Proposal Would Change Oath Law
Special Report - February 13, 2007
From testifying in the courtroom to entering into elected office, North Carolina has long recognized the value and importance of swearing an oath with one’s hand upon the Bible. Senate Bill 88Clarify Oaths, sponsored by State Senator Ellie Kinnaird (D-Orange), however, would allow oaths in North Carolina to be sworn upon “the Bible or any text sacred to the party’s religious faith,” and would allow the omission of “so help me God” from the oath, “if appropriate to the person’s religious faith.”
“North Carolina law already accommodates those who do not wish to take an oath with their hand upon the Bible or say ‘so help me God,’” responded John Rustin, North Carolina Family Policy Council director of government relations. “Senate Bill 88 proposes something altogether different. It invites any so-called ‘religious text’ into our courtrooms and governmental bodies on a footing equal to that of the Bible. In so doing, it denies what our oath law clearly acknowledges, that Almighty God is the ultimate authority to whom we must answer.”
North Carolina’s oath law currently reads, “Whereas, lawful oaths for discovery of truth and establishing right are necessary and highly conducive to the important end of good government; and being most solemn appeals to Almighty God, as the omniscient witness of truth and the just and omnipotent avenger of falsehood, and whereas, lawful affirmations for the discovery of truth and establishing right are necessary and highly conducive to the important end of good government, therefore, such oaths and affirmations ought to be taken and administered with the utmost solemnity.”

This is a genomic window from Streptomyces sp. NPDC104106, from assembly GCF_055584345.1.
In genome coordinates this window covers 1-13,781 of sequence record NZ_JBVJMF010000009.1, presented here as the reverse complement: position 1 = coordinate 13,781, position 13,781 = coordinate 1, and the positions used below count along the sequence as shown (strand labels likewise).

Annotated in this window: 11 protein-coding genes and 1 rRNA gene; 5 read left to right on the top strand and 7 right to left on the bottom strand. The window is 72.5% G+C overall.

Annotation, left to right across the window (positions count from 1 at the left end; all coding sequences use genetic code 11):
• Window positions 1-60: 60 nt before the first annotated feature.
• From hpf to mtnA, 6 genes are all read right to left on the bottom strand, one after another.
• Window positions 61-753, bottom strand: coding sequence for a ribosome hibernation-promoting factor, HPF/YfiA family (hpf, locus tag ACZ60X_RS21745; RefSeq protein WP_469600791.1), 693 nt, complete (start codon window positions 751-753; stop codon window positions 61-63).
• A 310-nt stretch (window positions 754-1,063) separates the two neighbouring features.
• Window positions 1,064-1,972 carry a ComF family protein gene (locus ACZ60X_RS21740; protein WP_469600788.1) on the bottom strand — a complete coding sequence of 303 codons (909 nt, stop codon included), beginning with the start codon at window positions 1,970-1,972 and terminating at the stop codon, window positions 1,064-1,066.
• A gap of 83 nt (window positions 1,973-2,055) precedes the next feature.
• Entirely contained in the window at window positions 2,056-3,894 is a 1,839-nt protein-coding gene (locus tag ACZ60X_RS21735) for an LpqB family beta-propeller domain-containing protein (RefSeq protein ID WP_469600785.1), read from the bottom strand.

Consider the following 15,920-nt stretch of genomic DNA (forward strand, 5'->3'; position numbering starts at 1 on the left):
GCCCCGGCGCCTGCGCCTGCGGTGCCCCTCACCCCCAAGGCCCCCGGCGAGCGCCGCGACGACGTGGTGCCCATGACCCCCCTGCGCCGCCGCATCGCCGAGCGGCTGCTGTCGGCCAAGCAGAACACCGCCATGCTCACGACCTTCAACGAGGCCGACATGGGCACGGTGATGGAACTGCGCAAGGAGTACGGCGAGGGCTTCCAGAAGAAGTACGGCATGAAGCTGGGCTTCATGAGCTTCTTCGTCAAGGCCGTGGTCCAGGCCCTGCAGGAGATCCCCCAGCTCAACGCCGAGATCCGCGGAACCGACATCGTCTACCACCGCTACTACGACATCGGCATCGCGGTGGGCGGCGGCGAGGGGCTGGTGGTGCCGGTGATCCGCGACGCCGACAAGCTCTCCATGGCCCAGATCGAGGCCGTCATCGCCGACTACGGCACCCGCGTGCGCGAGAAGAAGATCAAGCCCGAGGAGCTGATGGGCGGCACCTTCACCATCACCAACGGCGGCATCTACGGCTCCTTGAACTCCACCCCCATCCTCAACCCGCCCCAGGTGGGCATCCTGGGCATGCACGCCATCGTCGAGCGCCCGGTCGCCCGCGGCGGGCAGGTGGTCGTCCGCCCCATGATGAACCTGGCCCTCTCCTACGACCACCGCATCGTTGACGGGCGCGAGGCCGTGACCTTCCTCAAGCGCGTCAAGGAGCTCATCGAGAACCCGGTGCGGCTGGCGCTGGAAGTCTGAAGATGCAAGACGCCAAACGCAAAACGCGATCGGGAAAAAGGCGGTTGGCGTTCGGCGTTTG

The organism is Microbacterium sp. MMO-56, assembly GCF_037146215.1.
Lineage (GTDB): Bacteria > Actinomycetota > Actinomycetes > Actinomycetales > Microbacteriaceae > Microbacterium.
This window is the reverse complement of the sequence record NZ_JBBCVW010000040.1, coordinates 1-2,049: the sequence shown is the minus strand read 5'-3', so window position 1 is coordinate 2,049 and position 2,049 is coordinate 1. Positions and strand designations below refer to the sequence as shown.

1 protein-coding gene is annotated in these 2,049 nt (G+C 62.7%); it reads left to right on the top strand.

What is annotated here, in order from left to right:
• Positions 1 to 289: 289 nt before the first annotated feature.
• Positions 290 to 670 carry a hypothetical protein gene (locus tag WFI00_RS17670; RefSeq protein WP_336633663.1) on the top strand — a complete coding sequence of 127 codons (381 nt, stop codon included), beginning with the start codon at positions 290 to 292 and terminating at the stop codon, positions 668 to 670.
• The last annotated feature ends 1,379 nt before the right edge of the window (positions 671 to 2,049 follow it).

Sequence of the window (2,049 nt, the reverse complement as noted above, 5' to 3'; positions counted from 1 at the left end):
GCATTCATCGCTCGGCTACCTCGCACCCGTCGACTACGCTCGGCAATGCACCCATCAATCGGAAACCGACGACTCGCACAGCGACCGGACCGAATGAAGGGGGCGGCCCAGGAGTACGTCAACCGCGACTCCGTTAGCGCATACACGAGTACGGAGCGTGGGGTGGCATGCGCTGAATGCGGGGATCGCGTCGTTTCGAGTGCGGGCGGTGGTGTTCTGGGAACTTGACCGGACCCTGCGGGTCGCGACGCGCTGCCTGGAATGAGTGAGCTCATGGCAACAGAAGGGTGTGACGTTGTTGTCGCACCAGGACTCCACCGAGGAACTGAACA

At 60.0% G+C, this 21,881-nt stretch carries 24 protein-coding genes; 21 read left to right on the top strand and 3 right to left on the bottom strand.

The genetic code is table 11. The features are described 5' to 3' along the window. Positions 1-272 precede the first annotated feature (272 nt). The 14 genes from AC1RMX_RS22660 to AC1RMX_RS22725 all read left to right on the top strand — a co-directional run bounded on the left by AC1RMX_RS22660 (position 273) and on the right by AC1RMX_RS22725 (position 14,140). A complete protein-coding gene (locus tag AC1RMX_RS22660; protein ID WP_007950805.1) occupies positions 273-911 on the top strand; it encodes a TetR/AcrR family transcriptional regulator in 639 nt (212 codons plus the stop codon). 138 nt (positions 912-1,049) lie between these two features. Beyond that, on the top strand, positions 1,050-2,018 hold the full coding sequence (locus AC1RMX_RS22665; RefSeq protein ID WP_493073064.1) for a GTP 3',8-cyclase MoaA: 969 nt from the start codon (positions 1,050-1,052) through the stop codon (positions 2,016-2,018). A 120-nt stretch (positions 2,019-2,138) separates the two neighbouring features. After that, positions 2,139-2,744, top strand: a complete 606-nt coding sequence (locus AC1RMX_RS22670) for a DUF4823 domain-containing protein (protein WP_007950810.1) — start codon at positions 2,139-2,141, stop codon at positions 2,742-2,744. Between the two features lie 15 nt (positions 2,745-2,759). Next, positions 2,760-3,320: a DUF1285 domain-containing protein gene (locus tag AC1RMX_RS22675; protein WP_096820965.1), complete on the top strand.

The law continues: “Judges and other persons who may be empowered to administer oaths, shall…require the party to be sworn to lay his hand upon the Holy Scriptures, in token of his engagement to speak the truth and in further token that, if he should swerve from the truth, he may be justly deprived of all the blessings of that holy book and made liable to that vengeance which he has imprecated on his own head.”
Senate Bill 88 has been assigned to the Senate Judiciary 1 Committee.
Copyright © 2007. North Carolina Family Policy Council. All rights reserved.